Editorial: How to ensure impartial investigations of officers' deadly force?

How confident can we be that police departments do a fair and adequate job of investigating deadly encounters between their officers and the public? How confident can we be that district attorneys and grand juries act impartially when deciding whether to charge officers with crimes?

Much of the nationwide discussion that has taken place in the aftermath of the deaths of Michael Brown in Ferguson, Mo., Eric Garner in New York, Ezell Ford in Los Angeles — and other unarmed black men around the country — has begun to crystallize around those questions. One result is a push for independent investigations conducted not by the police department or the local prosecutor but by outsiders.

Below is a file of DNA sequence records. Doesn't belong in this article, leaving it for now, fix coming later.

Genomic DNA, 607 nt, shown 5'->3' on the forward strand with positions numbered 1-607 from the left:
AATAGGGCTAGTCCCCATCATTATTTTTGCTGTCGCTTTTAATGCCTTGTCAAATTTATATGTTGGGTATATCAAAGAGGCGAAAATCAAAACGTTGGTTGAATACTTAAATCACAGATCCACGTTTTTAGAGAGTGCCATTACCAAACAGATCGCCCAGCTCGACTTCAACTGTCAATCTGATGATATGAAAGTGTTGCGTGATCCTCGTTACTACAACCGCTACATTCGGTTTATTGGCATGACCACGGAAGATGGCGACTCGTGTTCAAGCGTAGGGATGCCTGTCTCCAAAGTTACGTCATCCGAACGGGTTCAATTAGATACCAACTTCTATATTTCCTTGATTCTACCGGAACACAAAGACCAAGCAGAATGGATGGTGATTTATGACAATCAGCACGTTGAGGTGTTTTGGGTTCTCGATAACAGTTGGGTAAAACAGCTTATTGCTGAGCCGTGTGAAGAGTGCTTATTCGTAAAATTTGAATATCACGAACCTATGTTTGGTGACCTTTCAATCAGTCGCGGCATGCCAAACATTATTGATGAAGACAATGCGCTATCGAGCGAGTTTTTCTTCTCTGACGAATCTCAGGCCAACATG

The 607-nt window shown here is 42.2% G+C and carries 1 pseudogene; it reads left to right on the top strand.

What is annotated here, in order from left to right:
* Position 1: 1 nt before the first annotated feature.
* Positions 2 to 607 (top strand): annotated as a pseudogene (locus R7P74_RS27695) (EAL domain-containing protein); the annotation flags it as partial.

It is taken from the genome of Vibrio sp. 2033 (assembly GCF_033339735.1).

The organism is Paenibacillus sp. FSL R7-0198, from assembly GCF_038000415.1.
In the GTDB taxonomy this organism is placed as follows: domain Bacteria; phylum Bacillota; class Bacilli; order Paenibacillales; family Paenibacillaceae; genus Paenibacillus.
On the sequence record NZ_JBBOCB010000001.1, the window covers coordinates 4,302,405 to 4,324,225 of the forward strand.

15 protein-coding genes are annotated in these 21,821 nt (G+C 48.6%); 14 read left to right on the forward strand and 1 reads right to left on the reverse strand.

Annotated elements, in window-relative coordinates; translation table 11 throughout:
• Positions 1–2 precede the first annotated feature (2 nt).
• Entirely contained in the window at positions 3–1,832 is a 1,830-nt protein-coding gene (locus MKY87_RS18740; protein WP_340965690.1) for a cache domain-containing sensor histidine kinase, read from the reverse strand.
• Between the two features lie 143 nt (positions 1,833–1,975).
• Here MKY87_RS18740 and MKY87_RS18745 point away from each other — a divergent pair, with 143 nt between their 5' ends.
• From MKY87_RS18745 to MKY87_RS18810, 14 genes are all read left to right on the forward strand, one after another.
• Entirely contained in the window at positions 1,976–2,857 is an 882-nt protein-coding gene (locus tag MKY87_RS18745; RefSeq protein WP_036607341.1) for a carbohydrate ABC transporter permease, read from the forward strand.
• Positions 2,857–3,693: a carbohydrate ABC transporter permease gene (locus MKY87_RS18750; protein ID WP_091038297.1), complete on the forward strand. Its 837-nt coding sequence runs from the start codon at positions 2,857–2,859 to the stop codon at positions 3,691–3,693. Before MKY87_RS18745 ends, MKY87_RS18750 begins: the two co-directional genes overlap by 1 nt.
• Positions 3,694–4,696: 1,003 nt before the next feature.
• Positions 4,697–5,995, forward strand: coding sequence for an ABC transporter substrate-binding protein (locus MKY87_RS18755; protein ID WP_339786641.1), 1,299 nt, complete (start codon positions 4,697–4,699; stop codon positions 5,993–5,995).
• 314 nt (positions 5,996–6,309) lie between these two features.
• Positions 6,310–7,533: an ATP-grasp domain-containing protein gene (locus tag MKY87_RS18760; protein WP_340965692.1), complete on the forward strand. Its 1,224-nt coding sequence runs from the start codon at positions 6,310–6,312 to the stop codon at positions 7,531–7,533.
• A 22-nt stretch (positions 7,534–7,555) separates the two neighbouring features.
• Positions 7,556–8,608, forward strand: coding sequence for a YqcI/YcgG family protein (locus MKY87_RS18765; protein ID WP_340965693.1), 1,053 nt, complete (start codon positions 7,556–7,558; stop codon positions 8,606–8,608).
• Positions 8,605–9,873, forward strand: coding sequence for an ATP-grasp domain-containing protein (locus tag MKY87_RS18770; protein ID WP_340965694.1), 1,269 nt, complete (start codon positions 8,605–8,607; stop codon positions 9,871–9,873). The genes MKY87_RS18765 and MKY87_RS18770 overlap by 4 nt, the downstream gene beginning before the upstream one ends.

On Thursday, for example, the U.S. Conference of Mayors issued a report on police-community relations calling for, among other things, outside or independent investigators whenever a death occurs at the hands of a law enforcement officer. California Assemblyman Kevin McCarty (D-Sacramento) has introduced a bill — AB 86 — that would require the state Department of Justice to review fatal police shootings; local prosecutors would continue to decide whether to file charges. Candidates for the Los Angeles City Council have begun raising the issue, most notably in the 8th District. Ford was killed a block outside the district.